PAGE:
A Naturalistic Explanation of Meaning within Embodied Cognition Theories
2nd National Conference on the Philosophy of Science, National and Kapodistrian University of Athens, Department of History and Philosophy of Science, 2012. DOI: 10.13140/RG.2.2.12610.22723/1
National and Kapodistrian University of Athens
This announcement includes: [a] a brief critical survey of the main characteristics that various scientific and philosophical views accredit to embodied cognition and the process of signification, [b] the consequences of these positions regarding the definition of the concept of meaning and [c] a new interpretation for “meaning” as a systemic property of embodied cognition.
The term signification is used to designate the property of cognition to form meaning. In an effort to categorize the theories regarding meaning, we could divide them into two big categories: [a] semantic theories and [b] ontological theories. As semantic theories I will classify the theories that perceive meaning as propositional content or language content. The characteristic of these theories is the referentiality of the content and its linguistic, symbolic, structural and rational character. These theories usually interest the philosophy of language. As ontological theories I will classify the theories of cognition that treat something as “mental content” with a secondary dependence on its linguistic expression. What concerns these theories is not the reference itself, but how can an cognitive being think of something as such and not as something else. In particular, how can something (an event, for example) that belongs to the world outside our head acquire meaning inside our head, or simply how can we “give meaning” to everything.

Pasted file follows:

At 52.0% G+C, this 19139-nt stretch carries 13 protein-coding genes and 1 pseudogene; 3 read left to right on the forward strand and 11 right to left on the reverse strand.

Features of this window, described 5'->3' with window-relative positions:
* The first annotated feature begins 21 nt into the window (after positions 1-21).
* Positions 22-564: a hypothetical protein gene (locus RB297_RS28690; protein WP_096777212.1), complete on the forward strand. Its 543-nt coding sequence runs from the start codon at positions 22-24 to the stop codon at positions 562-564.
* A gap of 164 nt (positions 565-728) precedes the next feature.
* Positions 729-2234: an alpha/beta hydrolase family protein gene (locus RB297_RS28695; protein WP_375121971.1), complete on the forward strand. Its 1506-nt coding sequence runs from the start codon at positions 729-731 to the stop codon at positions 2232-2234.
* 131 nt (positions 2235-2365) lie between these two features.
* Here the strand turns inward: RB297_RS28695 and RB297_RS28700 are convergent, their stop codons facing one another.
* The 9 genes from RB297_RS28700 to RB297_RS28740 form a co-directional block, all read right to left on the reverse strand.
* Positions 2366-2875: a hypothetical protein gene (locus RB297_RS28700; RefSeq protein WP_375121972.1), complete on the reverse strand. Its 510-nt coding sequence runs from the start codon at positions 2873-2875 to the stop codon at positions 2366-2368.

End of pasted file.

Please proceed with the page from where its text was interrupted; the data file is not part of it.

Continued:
According to the contemporary positions on embodied cognition, cognition is something that happens inside a specific action context (Clark 1997, 1998, 2008), e.g. during driving, speaking etc. and intrinsically includes the process of perception as well as action itself. In such a state the environment offers a set of possibilities for action (J.J. Gibson, 1977) while the temporal character of cognition and the changing conditions (van Gelder & Port, 1995) constitute a unique system in every mental process, in which a unique meaning is formed every time.
From such an assumption, one can suppose that the brain on its own, does not constitute an autonomous unit of “meaning giving” or meaning formation, something that entails that for a naturalistic view of cognition the interaction of all the parts of the system that participate in the mental process should be taken into account.
However in this proposal, I will attempt an interpretation of meaning and of the process of meaning, as emerging phenomena of the system in which the cognitive being is integrated, which even downwardly affect and modify the parts of the system from where these phenomena originate.
Keywords: meaning, externalism, embodied cognition, mental content
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